Prison is meant to be a punishment for crimes, as well as a rehabilitation from a crime-ridden life. While prisoners' basic needs should be met, they should have little or no access to recreation, unless that recreation helps them to keep physically fit. If Internet access can help an inmate improve his or her future career chances, it should be allowed, but not as a form of entertainment.
Prisoners should not have access to things that those that follow the law may not be able to afford. By allowing use of the Internet and cable TV, prisons are sending the message that the facilities are simply hotel rooms with stricter security. These perks do little to actually penalize the criminal for his or her crime.
At best, in a penal institution, an inmate has access to very basic cable. This usually is a selection of only a handful of television stations. In addition, Internet access is highly restricted to use in an educational or job training setting and limited email exchanges with friends and family that is tightly monitored by institutional staff.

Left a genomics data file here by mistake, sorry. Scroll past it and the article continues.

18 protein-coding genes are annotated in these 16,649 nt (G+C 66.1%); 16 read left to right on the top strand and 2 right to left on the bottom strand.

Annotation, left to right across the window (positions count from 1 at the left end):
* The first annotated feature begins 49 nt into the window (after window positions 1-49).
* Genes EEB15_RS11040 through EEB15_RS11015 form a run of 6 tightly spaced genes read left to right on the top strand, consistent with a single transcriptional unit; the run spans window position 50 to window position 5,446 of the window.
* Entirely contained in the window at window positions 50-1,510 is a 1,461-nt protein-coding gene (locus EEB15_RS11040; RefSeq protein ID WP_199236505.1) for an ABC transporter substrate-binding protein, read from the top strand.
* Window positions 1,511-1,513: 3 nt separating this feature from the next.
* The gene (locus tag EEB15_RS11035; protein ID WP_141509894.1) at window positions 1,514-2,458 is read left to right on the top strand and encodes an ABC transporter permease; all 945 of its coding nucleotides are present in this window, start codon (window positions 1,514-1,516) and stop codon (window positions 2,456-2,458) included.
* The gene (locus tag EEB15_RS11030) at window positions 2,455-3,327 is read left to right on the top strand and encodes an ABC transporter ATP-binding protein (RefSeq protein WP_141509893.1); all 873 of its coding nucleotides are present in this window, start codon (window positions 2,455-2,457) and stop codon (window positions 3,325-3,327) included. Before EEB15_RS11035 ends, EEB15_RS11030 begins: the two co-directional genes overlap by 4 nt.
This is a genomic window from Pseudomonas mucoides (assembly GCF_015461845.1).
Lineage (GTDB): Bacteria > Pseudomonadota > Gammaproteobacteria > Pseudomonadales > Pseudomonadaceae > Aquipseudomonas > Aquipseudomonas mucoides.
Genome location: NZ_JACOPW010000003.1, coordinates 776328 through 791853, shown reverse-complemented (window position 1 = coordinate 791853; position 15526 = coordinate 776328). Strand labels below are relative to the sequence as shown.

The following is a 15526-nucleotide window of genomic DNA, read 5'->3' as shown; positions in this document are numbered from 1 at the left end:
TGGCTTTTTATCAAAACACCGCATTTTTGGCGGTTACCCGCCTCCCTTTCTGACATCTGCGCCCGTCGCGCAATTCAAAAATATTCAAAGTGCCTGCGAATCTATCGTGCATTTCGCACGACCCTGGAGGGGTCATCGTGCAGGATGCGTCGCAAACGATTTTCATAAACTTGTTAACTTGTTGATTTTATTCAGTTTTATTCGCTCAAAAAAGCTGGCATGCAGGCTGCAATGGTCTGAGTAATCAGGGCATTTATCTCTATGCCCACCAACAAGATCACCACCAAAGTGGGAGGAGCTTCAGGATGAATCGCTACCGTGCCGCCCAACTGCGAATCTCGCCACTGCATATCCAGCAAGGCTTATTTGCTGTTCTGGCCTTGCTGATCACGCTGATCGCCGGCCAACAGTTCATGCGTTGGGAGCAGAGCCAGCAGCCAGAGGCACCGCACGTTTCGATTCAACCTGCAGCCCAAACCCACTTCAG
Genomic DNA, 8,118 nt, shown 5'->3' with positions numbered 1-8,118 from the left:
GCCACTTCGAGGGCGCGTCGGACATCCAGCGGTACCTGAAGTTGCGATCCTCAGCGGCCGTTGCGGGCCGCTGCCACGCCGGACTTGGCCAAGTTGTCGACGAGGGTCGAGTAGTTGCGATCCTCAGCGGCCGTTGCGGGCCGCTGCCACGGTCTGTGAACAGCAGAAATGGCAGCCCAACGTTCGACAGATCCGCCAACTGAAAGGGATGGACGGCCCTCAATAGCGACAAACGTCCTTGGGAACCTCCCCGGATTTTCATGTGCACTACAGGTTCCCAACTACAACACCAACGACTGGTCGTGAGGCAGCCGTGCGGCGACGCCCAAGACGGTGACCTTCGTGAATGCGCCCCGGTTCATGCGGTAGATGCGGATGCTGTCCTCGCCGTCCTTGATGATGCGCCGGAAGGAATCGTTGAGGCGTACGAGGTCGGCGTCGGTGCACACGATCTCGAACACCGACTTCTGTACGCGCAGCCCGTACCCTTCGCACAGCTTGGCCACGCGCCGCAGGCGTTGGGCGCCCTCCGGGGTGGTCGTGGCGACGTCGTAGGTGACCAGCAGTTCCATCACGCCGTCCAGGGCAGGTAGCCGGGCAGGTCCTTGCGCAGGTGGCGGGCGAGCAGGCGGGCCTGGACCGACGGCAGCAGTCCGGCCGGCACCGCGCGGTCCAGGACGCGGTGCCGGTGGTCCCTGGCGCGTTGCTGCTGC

Certain diversions in prison are provided to inmates in order to maintain order. Without some distraction, prisoners may become bored and instigate trouble. The perks provided to prisoners in prisons, therefore, are intended more to ease the lives of guards and alleviate pressure on them than they are to please prisoners.